Tag Archives: Moral premise

How the Moral Premise Drives your Story

The moral premise in there will be blood

The Moral Premise in There Will be Blood

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ALL great stories have a moral premise – a deep structure that shapes the narrative from below the surface of the novel or film.

The moral premise is why writers write stories. It is the expression of cause and effect seen from an ethical and moral perspective.

“The Moral Premise exists at a level below the plot, shaping narrative actions and their consequences according to its own internal logic.”

Some of the writers have only a vague notion of their moral premise upon commencing their stories. They know there will be good characters, evil characters and in-between characters, and they leave it at that, choosing, rather, to concentrate on the machinations of the plot. After all, the plot is where all the visceral, sticky, fun stuff happens.

Yet, the moral premise is inherent in every story whether we consciously put it there or not. It should, therefore, be as much a part of our conscious intent as the plot. Ignoring it may result in our thinking we are writing one sort of story while we are really writing another.

Even more importantly, the moral premise helps us understand the reason our protagonist acts in the way that he does. It helps us craft the trajectory of the story.

The Moral Premise in There will be Blood

In There Will Be Blood we follow the consequences of what happens when Daniel Plainview, a man with no scruples or morals, gains wealth and power through oil. His initial charitable act of adopting the son of one of his workers who has been killed in a drilling accident, soon gives way to relentless self-interest.

He sends the boy away because he has become deaf in yet another drilling accident and is now a burden to his operations. The boy later returns, but as Plainview sinks deeper into the mire he becomes incapable of maintaining friendships or family bonds.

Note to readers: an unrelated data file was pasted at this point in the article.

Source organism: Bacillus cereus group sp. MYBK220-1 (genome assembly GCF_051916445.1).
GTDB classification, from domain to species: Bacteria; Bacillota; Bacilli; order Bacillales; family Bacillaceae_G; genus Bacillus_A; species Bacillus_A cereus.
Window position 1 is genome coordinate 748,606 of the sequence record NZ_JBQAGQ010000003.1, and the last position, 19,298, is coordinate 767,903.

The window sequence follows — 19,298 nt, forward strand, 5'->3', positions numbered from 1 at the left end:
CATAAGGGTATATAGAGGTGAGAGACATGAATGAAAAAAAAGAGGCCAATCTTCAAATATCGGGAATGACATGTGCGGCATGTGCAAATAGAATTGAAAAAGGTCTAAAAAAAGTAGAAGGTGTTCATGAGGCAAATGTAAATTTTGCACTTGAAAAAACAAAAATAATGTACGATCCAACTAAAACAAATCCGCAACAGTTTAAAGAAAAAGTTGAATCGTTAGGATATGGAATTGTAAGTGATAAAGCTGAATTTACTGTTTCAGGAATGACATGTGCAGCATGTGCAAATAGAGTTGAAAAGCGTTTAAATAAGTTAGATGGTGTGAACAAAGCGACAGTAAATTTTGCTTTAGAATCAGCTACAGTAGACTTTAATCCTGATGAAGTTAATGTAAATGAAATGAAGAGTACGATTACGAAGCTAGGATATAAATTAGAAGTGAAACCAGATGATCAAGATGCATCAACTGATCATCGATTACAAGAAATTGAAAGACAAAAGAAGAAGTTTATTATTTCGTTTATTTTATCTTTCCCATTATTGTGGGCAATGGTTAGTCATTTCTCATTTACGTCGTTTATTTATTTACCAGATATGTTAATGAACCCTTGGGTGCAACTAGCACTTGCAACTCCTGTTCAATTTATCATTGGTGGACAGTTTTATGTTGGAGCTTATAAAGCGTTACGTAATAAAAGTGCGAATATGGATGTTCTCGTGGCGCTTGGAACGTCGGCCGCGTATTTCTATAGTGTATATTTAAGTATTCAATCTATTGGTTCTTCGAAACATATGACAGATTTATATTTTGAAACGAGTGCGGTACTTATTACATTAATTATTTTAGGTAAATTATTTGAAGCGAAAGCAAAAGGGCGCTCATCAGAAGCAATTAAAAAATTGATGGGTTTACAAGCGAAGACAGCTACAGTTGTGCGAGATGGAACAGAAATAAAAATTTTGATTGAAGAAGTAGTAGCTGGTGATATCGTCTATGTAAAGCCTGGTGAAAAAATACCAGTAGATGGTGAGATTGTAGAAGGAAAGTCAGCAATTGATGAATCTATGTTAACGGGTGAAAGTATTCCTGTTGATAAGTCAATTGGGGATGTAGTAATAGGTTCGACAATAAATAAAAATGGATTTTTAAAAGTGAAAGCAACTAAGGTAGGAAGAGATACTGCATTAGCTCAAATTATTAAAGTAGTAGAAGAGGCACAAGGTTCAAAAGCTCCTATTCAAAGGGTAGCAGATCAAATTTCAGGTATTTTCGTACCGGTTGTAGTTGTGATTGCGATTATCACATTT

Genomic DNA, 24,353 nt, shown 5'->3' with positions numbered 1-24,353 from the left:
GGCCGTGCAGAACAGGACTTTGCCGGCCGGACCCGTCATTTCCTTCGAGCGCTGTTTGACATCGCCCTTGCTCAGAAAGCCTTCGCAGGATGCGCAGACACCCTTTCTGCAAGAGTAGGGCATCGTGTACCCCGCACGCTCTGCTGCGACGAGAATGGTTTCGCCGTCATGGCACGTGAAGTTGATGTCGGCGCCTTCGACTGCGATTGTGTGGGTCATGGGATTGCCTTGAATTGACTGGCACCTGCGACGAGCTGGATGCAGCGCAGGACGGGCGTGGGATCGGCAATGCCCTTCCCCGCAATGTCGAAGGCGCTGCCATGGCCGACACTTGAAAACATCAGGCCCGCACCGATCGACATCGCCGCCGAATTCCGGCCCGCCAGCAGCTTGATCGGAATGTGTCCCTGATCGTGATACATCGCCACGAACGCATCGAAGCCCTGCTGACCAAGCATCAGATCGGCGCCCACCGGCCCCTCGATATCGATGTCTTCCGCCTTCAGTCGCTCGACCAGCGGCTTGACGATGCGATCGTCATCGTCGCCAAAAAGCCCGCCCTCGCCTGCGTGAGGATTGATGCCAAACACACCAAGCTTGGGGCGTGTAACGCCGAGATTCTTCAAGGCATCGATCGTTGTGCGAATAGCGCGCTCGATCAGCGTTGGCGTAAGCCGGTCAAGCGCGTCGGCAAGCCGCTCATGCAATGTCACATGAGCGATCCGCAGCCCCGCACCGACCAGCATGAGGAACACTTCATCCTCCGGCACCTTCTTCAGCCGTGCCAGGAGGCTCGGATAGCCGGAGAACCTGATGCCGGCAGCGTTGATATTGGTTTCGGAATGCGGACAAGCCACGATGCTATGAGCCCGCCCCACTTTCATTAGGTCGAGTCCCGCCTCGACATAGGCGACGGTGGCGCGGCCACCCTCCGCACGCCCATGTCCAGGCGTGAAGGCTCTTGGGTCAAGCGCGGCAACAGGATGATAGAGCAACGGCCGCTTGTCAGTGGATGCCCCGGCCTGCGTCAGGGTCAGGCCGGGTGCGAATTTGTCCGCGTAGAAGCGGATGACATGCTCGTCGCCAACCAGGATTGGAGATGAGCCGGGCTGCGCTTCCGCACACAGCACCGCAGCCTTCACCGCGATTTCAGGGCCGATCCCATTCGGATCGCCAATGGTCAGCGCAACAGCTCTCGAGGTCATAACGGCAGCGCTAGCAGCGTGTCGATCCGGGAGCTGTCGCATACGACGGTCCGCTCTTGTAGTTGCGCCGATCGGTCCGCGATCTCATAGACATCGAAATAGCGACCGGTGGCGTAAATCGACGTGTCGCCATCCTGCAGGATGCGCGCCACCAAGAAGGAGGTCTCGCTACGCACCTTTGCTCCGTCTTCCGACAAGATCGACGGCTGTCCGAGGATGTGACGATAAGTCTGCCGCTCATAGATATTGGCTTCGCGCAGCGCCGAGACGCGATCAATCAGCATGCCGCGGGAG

He murders the man who has claimed to be his long-lost half-brother when he discovers he is an imposter. He rejects his adopted son when he learns that he wants to make his own way in the oil business. And finally, he murders Eli Sunday, the evangelist with whom he has been butting heads over land and oil.

If we take the moral premise of the film to be that the pursuit of wealth and power, at the expense of love and family, leads to loneliness and defeat, we can place each scene in the story along a trajectory that finally ends in Plainview lying drunk in the bowling alley in his home – bloodied, spent, alone. In a sense, he is as dead as the body of Eli Sunday sprawled next to him – the man he has just murdered with a bowling pin.

Summary

The moral premise guides the writer in identifying and placing narrative incidents along a trajectory in a story.

How to Write the Moral Premise

Jesus and people

The Moral Premise

What is a story really about? By this, I don’t mean the causal chain of events that comprise the outer journey. I mean the inner core that projects these outer events and motivates the inner journey. One way to understand the essence of a story is to determine its moral premise or as I sometimes prefer to refer to it as: the pilot premise. This is the deepest layer of the story, without which, the tale is rendered rudderless.

In his book, The Moral Premise, Stanley D Williams makes a compelling case for the moral premise being that which explains and determines the direction and flow of events in a story. He claims that stories with a strong moral premise tend to do well at the box office. He sites films such as Starwars and Braveheart as examples of this. Here, the claim is that understanding the moral premise guides us to write a story that stays on track.

So what form does this premise take? Williams says it isn’t enough just to state the one side of the premise. In a film such as The Matrix, for example, part of the premise might be: humanity’s strength (reflected in a special individual–Neo), driven by love, leads to victory. This statement allows the writers to reflect Neo’s outer journey from a novice stumbling over his own feet to an accomplished leader with supernatural abilities (inside the matrix) with aplomb.

This first part on its own, however, can’t describe Agent Smith’s journey from mastery to crushing defeat at the hands of Neo. That aspect of the journey requires an additional part: non-human constructs, under programed instructions to control unruly elements in the matrix, are doomed to failure. It can be simplified even further: love (a human quality) leads to victory but an absence of love leads to defeat.

This second part of the premise guides the writers to chart Agent Smith’s journey as it clashes with Neo’s. The complete moral premise, then, represents the genetic code for a story that describes the entire inner and outer journey of a film such as The Matrix. It takes the form: X leads to victory, but minus X leads to defeat. Working out both sides of the moral premise beforehand, therefore, allows us to keep our story on course.

Summary

The moral premise comprises of two parts and can be thought of as the genetic code of any story: one part identifies the virtue which leads to victory, while the other identifies its opposite, which leads to defeat. Keeping the moral premise in mind allows you to craft a story that stays on track.

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